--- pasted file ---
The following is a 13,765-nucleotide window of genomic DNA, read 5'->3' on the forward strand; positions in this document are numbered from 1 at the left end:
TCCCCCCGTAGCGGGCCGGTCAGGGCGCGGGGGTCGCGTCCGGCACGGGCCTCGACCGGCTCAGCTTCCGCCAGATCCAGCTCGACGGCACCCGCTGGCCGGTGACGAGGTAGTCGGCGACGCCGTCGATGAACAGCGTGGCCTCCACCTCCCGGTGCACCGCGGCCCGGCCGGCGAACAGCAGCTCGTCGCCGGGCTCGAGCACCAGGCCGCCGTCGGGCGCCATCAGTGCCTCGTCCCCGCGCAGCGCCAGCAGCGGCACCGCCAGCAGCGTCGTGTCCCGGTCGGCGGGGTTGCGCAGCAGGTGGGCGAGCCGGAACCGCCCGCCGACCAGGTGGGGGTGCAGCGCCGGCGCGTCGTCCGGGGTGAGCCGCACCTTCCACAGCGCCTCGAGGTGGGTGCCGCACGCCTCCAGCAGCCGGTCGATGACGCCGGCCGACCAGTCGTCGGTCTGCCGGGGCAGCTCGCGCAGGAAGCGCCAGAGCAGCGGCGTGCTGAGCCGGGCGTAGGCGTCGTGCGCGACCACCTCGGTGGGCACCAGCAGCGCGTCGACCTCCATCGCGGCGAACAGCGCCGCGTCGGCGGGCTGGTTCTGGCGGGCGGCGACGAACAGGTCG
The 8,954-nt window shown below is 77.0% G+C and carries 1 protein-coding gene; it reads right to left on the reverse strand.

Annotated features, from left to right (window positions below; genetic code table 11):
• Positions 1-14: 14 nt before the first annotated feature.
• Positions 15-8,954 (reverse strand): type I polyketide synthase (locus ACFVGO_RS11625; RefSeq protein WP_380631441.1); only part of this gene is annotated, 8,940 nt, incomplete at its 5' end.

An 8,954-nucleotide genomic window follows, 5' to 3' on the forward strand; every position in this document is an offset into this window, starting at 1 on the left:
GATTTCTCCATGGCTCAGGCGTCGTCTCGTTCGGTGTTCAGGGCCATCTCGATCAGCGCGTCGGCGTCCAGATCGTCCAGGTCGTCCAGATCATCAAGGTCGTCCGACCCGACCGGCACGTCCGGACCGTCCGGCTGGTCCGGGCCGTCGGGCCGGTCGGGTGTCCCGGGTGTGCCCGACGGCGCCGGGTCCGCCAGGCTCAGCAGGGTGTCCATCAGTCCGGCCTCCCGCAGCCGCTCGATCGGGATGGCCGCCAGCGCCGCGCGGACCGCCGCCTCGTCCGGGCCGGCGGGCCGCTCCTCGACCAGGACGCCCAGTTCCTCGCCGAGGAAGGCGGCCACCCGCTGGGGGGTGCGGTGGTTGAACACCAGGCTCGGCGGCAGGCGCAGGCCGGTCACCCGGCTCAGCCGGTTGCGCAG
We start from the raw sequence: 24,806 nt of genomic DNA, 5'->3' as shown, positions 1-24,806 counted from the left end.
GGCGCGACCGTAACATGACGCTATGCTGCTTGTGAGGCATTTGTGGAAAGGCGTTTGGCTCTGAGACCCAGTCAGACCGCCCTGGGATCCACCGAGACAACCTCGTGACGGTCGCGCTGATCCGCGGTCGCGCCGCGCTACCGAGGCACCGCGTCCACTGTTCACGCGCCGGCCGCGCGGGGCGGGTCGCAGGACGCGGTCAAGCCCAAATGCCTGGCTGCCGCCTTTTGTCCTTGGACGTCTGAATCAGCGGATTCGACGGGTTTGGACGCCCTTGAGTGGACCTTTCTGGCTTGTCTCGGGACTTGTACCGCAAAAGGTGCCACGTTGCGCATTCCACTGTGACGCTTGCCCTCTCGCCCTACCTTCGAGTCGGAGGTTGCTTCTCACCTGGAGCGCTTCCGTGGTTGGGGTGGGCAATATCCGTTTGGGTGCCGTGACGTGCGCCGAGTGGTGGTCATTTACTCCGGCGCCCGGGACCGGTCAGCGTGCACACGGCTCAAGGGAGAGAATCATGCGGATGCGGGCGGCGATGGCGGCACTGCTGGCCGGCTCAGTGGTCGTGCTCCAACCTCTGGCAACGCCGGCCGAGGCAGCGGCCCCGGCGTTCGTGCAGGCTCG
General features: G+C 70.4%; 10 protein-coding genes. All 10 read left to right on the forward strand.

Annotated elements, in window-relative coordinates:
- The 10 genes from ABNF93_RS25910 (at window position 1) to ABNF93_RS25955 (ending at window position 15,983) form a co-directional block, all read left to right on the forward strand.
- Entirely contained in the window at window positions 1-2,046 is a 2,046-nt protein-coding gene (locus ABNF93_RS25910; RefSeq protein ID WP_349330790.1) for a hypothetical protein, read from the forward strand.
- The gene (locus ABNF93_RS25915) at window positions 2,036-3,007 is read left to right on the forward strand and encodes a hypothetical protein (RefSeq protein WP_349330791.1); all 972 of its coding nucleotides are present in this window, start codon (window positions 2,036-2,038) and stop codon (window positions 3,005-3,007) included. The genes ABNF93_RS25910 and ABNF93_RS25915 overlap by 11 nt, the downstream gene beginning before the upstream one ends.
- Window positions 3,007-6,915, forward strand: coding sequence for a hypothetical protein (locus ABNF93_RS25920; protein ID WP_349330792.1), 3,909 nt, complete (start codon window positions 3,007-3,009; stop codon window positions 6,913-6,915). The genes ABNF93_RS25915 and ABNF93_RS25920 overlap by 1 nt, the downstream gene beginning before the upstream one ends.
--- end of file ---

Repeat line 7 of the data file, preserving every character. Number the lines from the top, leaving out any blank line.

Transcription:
An 8,954-nucleotide genomic window follows, 5' to 3' on the forward strand; every position in this document is an offset into this window, starting at 1 on the left: